To set an holistic goal decision makers: a. Define the quality of life they desire; b. Determine what forms of production are necessary to bring about that quality of life; c. Describe what the land and other resources need to look like far into the future to sustain the desired quality of life indefinitely. All decisions will be made to honor this holistic goal in its entirety. Holistic Goals are living changing statements of values. The following Holistic Goal is what we used to test the ranch restructuring scenarios.
Quality of Life. We are dedicated to being for a place and strive to make every action and thought life affirming. We value social, ecological, and economic diversity; quality interactions with a diversity of people; honesty and integrity; a healthy mind, body, and spirit; solitude; and a life of increasing awareness. We value having a livable homeplace to work, play, pray, find privacy, enhance the quality of our social interactions, and to nurture our identities. We value mindful and meaningful work and financial integrity. We appreciate the opportunity that ranching gives us to observe the result of choices over time. The quality of these choices are reflected in our personal knowledge, experience, and health; the relationships with others; and the ecological integrity of the landscape. We are passionate about sharing our place and experiences with people who care deeply about the world and who join us in our quest to be restoration ecologists and community stewards. We want to live on this landscape and in this community for our lifetime and suffer the consequences or reap the rewards brought by our choices.
Production. The Twin Creek landscape will provide a lab for research, a classroom for teaching, a protagonist for stories, and a place where learning, recreation, and just being imbue sensitivity and appreciation for the land and local communities. Our place will provide solitude and rest for our community, our family, and our customers. It will sustain healthy land and animals to sell for healthy food. We provide the following unique experiences so people will gain a deeper understanding of the beauty and significance of the western landscape and it's people:
Landscape. The Twin Creek landscape will continue to develop diverse and complex communities of plant, animal, and people life. We will have a covered soil surface, with a functional mineral cycle. Smith Creek, Box Spring, and Skull Gulch will join Twin Creek in being perennial streams with healthy fisheries. We will continually develop ecologically sound dwellings on the ranch so that people will have a place to stay, learn and gather as they interact with this place. The headquarters will demonstrate beautiful and comfortable zeriscape landscaping. We will move toward energy self-sufficiency and will grow as much of our food as possible on the ranch. Human organizing will be nurtured here, so that its intelligent, creative, adaptive, self-organizing, and meaning-seeking nature can be realized. Twin Creek will be an example of thriving agriculture and an economy that rewards ecological values. The soil and water are cared for and the needs of animals are priority - clean water, fresh air, the chance to grow up naturally. Complimenting this ranch is a flourishing community of people that want the best possible food, grown in a manner that enhances the health of those who enjoy it and the land that creates it.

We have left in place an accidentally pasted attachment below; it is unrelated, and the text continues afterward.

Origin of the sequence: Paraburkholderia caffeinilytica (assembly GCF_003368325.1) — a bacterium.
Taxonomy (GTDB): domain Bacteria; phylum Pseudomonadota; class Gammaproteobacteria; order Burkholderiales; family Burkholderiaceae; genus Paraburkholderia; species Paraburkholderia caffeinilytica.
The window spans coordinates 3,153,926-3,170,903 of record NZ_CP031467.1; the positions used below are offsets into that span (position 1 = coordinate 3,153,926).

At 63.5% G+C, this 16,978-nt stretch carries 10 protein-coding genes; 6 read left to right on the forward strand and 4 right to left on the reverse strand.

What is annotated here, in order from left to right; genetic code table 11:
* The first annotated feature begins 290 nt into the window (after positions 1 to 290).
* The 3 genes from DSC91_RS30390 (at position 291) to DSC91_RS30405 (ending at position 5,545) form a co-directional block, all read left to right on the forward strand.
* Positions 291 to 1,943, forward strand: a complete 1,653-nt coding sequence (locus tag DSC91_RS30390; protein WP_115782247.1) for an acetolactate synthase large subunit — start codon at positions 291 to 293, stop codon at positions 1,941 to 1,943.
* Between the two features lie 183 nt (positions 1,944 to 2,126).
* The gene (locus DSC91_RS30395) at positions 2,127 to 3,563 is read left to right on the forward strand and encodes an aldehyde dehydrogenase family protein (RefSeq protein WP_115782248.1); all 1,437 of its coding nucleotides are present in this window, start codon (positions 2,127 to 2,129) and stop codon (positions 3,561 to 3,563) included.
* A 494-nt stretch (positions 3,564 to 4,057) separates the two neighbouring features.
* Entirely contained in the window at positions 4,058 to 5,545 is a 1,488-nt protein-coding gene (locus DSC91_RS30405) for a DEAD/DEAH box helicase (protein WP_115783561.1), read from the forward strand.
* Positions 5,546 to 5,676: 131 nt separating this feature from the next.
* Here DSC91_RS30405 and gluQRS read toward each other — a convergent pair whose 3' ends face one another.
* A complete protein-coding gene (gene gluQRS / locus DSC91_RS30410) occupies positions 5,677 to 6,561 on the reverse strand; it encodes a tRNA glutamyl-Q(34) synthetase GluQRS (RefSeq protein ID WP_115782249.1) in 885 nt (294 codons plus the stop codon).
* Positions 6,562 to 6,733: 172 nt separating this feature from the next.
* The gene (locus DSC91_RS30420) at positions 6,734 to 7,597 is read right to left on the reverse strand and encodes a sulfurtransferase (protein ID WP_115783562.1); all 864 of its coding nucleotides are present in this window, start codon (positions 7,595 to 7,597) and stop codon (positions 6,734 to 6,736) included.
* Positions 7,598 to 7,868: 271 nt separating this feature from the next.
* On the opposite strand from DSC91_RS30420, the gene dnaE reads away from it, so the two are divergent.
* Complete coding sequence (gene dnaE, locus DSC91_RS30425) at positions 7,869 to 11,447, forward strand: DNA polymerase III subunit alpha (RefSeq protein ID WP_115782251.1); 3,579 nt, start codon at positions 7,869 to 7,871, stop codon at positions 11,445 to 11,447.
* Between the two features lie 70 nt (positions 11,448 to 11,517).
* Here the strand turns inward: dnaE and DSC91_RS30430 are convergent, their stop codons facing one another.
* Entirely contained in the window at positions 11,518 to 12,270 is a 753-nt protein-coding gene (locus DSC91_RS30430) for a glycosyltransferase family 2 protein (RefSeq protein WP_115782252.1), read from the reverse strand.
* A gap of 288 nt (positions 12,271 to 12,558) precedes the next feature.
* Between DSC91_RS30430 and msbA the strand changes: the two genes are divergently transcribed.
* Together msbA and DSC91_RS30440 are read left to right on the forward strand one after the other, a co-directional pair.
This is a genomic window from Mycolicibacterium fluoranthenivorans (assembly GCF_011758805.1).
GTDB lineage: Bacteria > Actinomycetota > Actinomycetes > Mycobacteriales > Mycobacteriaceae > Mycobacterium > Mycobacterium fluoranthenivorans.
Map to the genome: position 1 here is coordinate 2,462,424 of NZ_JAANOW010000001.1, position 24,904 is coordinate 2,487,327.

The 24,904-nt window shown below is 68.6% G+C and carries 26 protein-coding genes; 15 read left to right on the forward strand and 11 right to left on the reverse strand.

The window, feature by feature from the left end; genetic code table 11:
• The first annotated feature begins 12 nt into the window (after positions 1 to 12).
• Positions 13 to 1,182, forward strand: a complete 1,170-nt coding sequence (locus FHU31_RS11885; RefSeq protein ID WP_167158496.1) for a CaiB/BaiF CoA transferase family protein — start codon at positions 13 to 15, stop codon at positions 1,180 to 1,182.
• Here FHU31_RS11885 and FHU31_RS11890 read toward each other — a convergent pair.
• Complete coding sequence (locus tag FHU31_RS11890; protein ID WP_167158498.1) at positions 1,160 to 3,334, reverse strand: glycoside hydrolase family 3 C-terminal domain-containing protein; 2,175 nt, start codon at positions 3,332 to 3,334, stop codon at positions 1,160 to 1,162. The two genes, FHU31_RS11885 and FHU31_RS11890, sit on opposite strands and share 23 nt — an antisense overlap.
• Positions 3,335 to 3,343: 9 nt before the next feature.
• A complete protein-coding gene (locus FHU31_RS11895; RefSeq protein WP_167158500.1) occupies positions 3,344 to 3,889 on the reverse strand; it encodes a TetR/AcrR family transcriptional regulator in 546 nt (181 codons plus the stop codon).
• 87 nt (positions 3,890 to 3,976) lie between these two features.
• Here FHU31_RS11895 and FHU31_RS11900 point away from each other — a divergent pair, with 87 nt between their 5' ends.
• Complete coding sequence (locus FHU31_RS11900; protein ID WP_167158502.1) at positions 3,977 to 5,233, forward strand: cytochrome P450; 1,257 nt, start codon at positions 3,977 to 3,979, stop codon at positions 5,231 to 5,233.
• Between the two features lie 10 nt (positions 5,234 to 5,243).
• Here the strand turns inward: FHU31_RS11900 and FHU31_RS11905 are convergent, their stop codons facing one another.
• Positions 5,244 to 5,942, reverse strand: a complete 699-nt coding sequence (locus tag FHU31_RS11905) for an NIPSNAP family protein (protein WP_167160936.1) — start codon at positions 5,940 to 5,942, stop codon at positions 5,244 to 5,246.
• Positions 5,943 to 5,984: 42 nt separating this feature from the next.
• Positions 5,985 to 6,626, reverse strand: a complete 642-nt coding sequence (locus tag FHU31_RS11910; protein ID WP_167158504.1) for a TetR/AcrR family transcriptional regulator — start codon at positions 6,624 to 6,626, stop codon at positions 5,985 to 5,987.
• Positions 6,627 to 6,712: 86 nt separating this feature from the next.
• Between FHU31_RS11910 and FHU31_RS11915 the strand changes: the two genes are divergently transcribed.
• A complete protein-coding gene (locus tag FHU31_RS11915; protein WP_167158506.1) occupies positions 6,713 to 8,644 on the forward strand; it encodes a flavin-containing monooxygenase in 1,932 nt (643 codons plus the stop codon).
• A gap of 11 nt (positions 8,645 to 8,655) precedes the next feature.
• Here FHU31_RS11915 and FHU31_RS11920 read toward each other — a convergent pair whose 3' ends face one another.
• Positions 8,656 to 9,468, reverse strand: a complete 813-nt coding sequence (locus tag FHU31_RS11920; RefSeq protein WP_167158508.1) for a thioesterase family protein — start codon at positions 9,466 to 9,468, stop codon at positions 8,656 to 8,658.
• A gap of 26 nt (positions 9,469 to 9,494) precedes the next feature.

Cause and Effect: Does this action address the root cause of the problem? By addressing the real cause of the problem you are likely to put resources where they are most effective and move towards a long lasting solution. Weak Link: What is the weakest link? The logic behind this test is that the strength of a chain at any one time is only as strong as the weakest link. This test helps you to identify where you need to put your time and resources first in order to move ahead. The weak link is applied in three different situations:
Marginal Reaction: Which action provides the greatest return, in terms of your holistic goal, for the time, money, and other resources spent? In applying this test you are asking yourself which of two or more actions will result highest return dollar, hour or unit of resource invested in terms of entire holistic goal, not just the financial portions. This test assures that your commitment of time, effort, and money provides the maximum possible movement towards your goal.
Gross Profit Analysis: Which choice contributes the most to covering the overheads of the business? The gross profit analysis test is used to compare two or more choices to determine which will contribute the most towards covering the fixed costs of the whole being managed. After associated costs of production have been factored in for each enterprise, the one that produces the most income for the least additional (variable) cost per year is chosen. Energy Source: Is the energy or money to be used in this action derived from the most appropriate sources in terms of your holistic goal? Will the way in which the energy or money is to be used lead you towards your holistic goal? With each choice, certain inputs of energy and or money are involved. This test will assist you in determining whether an action taken towards generating wealth is sound by addressing the source and use of inputs. With this test you are evaluating the appropriateness, in relation to your holistic goal, of where the money and energy come. You are also looking at how they are used.
Sustainability: If you take this action will it lead you toward or away from the future resource base described in your holistic goal? This is where you access the long-term environmental, economic and social consequences of your proposed actions relative to the description of the future resource base in your goal.
Society and Culture: After using all previous tests ask yourself: How do you feel about this action now? Will it lead to the quality of life you desire? Will it adversely affect the lives of others? This test directly addresses concerns about quality of life.